Ontario proposes to extend water bottling moratorium by 9 months
Proposal a 'step in the right direction,' says chair of Wellington Water Watchers
Ontario is proposing to extend a moratorium on water-taking bottling permits for nine months.
A spokesman for Environment Minister Jeff Yurek says this would give the government more time to review the science and consult with the public, stakeholders and Indigenous communities.
The ministry has finished its review of the science, policies and programs used to manage how water is extracted in Ontario, and now wants to have the data reviewed by a third party.
"The people of Ontario want confidence that the quantity and quality of water resources are protected, now and into the future by good policy that is based on solid science and evidence," wrote Yurek's spokesperson Andrew Buttigieg in an emailed statement.
The proposed extension is a "good step in the right direction," according to Rob Case, chair of Wellington Water Watchers, which has called on the province to extend the moratorium. The group describes itself as a non-profit dedicated to water protection in Guelph and Wellington County.
"We would congratulate all of the thousands and thousands of Ontarians who are becoming more more engaged in this issue, and who wrote in and phoned in and let the ministry of environment, conservation and parks know where we stand on this particular industry," Case said.
The moratorium on new and expanded permits to take water for bottling was put in place by the former Liberal government in 2017 after bottled water giant Nestle purchased a well near Guelph that the township of Centre Wellington wanted for its future drinking water supply.
The Progressive Conservative government extended it last year, and with the new expiry date of Jan. 1, 2020 looming, the Tories are looking to push that back to Oct. 1, 2020.
Nestlé Waters Canada president Adam Graves said in an email that his company welcomes the opportunity provided by the moratorium to "demonstrate [its] commitment to the responsible stewardship of Ontario's fresh water resources."
"As the Government of Ontario takes this additional time to verify the extensive data and scientific evidence submitted already, we will work closely with our industry partners and ministry officials, regulators and stakeholders to ensure that all appropriate standards are not only met but surpassed," Graves said in the statement.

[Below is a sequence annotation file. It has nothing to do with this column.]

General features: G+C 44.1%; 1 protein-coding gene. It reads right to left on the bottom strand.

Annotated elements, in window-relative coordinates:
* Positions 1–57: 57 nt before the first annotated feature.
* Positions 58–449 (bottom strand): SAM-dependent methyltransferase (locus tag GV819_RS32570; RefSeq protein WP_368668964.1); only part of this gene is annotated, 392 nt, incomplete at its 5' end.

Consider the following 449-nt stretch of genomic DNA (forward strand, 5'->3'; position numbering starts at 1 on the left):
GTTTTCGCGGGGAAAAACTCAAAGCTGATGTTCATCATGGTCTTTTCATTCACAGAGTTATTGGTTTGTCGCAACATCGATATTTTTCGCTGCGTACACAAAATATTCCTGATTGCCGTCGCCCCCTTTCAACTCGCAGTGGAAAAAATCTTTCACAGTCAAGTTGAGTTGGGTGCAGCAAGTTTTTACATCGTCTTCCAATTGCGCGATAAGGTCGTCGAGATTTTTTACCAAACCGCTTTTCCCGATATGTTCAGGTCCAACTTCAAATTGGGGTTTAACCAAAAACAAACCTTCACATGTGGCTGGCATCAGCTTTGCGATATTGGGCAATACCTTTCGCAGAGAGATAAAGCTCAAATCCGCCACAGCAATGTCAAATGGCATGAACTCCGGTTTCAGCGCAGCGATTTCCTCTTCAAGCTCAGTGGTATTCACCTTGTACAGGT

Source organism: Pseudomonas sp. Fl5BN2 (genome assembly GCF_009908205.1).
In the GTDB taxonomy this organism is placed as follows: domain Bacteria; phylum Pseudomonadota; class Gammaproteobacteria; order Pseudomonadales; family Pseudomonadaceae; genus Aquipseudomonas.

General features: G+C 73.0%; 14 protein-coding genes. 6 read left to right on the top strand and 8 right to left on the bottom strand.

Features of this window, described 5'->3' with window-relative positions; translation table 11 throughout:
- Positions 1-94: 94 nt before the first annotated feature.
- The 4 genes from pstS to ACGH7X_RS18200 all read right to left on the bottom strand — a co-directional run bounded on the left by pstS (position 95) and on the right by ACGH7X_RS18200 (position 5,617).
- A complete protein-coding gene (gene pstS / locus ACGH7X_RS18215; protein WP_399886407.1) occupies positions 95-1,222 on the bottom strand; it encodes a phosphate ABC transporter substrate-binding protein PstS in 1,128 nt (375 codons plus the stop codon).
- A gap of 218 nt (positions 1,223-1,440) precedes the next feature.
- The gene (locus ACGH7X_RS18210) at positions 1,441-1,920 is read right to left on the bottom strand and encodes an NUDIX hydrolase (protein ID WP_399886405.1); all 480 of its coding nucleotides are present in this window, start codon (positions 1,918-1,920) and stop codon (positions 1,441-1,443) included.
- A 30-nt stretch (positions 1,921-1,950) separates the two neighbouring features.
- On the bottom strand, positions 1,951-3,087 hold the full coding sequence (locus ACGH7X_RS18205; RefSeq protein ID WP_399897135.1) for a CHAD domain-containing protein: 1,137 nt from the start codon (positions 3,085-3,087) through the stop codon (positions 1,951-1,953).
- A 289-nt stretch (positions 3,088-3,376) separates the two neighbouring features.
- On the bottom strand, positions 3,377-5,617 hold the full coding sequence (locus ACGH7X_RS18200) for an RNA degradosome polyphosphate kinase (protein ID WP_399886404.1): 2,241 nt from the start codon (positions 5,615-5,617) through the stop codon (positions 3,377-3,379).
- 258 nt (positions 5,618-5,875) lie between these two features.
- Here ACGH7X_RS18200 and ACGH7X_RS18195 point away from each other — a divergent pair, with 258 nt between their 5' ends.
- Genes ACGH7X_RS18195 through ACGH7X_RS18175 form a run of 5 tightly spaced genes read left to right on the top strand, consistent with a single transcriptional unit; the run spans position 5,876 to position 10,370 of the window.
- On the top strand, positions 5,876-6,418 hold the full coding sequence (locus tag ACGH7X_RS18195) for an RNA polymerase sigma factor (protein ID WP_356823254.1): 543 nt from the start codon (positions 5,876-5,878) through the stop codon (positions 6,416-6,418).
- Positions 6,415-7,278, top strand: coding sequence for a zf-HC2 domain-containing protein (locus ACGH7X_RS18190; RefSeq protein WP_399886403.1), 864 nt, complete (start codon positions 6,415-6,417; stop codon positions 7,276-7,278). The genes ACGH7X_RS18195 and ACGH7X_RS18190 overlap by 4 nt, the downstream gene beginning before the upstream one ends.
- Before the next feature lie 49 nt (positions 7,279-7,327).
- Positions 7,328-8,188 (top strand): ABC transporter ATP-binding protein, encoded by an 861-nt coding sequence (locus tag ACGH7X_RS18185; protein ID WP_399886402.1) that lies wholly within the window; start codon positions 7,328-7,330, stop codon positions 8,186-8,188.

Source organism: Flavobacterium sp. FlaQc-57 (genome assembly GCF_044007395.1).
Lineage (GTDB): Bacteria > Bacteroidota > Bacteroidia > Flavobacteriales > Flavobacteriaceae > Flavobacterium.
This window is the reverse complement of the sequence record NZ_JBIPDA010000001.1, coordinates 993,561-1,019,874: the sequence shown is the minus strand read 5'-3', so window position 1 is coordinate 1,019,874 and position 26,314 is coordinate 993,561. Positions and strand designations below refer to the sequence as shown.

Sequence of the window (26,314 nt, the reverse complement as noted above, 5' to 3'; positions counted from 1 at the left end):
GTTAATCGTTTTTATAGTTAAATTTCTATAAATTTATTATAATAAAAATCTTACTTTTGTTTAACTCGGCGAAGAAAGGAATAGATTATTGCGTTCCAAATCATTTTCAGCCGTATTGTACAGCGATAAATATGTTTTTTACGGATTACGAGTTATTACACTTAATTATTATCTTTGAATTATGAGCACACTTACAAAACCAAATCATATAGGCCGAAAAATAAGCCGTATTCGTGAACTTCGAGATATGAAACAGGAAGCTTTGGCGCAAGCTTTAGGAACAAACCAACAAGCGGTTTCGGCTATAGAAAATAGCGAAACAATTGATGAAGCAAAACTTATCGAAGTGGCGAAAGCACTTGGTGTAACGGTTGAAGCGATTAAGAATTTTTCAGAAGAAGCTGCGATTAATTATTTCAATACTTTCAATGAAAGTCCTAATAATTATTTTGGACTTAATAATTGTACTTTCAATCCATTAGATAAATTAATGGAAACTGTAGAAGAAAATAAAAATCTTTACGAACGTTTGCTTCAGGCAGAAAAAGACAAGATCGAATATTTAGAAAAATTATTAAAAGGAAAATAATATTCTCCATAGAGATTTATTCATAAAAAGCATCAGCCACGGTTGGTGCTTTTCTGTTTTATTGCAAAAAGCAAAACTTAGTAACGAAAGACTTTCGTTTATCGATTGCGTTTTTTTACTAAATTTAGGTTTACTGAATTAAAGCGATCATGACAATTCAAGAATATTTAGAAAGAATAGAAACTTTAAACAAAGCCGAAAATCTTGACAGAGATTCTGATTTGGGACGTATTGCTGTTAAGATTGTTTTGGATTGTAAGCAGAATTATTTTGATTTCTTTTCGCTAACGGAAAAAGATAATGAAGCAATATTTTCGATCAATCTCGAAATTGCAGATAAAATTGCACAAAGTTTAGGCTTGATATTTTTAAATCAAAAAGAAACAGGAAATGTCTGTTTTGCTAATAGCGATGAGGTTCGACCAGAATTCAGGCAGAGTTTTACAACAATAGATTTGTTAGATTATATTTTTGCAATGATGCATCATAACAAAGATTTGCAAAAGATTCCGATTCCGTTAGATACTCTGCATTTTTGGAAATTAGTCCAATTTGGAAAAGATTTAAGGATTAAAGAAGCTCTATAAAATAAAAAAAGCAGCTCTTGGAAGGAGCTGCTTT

'Good news,' township says
Residents of Centre Wellington were "really happy" to hear the news of the proposed extension, said Mayor Kelly Linton.
"We've had about five meetings already with different ministers of environment and so this was something that we were asking for," Linton said.
Linton said the extension would give the township enough time to put in place recommendations from its water supply master plan.
He said the township needs to drill between two and three new wells in the coming years to meet the needs of its population.
"It takes a long time for a municipality to go through this process with the ministry of environment, conservation and parks," Linton said.
"So we're starting that process and having this additional time without any new water takings for commercial water bottling is a benefit to us."
Calls for permanent moratorium
Going forward, Case said he hopes the province will bring in a "more rigorous" process of environmental assessment for companies applying to take groundwater. Over time, Case said he thinks the province should phase out permits for water bottling altogether.
"I think it is time for us to take a pause and consider what types of industries we're talking about when we say that Ontario is open for business," Case said. "This is an industry that gets the private for-profit interests sort of into competition with municipal water needs."
In an release, the non-profit Council of Canadians said the province should make the moratorium permanent.
"Ontario needs to take bold action to protect precious community groundwater sources throughout our province, which are already under extreme stress from the climate emergency, population growth and over-extraction," wrote regional organizer Mark Calzavara, adding that bottled water waste also ends up in oceans and landfills.
Elizabeth Griswold, executive director of the Canadian Bottled Water Association, said the bottled water sector responsibly manages water resources from both municipal and groundwater sources.
The proposal to extend the moratorium is open on the Environmental Registry of Ontario. The process to submit comments is open until 11:59 p.m. on Dec. 18.
Water bottling companies have been allowed to take millions of litres per day.
With files from The Canadian Press